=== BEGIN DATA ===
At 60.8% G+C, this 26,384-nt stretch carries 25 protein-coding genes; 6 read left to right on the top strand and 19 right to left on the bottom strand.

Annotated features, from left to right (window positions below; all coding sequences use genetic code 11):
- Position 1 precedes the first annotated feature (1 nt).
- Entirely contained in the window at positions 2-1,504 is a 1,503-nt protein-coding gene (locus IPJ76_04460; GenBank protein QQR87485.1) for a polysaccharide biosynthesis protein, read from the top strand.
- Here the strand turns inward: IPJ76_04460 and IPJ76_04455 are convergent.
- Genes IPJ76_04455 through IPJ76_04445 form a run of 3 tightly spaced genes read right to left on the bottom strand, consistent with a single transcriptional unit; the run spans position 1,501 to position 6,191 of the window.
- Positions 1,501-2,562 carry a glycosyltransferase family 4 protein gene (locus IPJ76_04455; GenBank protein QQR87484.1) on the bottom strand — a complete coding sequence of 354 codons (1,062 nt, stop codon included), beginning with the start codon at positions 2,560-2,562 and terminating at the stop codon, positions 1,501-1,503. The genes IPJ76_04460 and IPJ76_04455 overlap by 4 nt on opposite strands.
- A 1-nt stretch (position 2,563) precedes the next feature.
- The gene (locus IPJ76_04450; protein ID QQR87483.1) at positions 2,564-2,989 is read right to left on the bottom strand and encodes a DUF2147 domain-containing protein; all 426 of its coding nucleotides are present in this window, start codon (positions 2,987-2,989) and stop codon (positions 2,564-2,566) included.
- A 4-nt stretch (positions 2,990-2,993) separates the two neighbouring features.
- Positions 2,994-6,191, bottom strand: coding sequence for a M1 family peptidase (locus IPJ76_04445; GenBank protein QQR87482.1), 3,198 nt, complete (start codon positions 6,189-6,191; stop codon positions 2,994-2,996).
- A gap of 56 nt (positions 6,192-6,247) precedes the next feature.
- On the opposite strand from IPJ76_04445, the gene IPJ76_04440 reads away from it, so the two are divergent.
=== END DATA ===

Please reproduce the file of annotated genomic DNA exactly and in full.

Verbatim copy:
At 60.8% G+C, this 26,384-nt stretch carries 25 protein-coding genes; 6 read left to right on the top strand and 19 right to left on the bottom strand.

Annotated features, from left to right (window positions below; all coding sequences use genetic code 11):
- Position 1 precedes the first annotated feature (1 nt).
- Entirely contained in the window at positions 2-1,504 is a 1,503-nt protein-coding gene (locus IPJ76_04460; GenBank protein QQR87485.1) for a polysaccharide biosynthesis protein, read from the top strand.
- Here the strand turns inward: IPJ76_04460 and IPJ76_04455 are convergent.
- Genes IPJ76_04455 through IPJ76_04445 form a run of 3 tightly spaced genes read right to left on the bottom strand, consistent with a single transcriptional unit; the run spans position 1,501 to position 6,191 of the window.
- Positions 1,501-2,562 carry a glycosyltransferase family 4 protein gene (locus IPJ76_04455; GenBank protein QQR87484.1) on the bottom strand — a complete coding sequence of 354 codons (1,062 nt, stop codon included), beginning with the start codon at positions 2,560-2,562 and terminating at the stop codon, positions 1,501-1,503. The genes IPJ76_04460 and IPJ76_04455 overlap by 4 nt on opposite strands.
- A 1-nt stretch (position 2,563) precedes the next feature.
- The gene (locus IPJ76_04450; protein ID QQR87483.1) at positions 2,564-2,989 is read right to left on the bottom strand and encodes a DUF2147 domain-containing protein; all 426 of its coding nucleotides are present in this window, start codon (positions 2,987-2,989) and stop codon (positions 2,564-2,566) included.
- A 4-nt stretch (positions 2,990-2,993) separates the two neighbouring features.
- Positions 2,994-6,191, bottom strand: coding sequence for a M1 family peptidase (locus IPJ76_04445; GenBank protein QQR87482.1), 3,198 nt, complete (start codon positions 6,189-6,191; stop codon positions 2,994-2,996).
- A gap of 56 nt (positions 6,192-6,247) precedes the next feature.
- On the opposite strand from IPJ76_04445, the gene IPJ76_04440 reads away from it, so the two are divergent.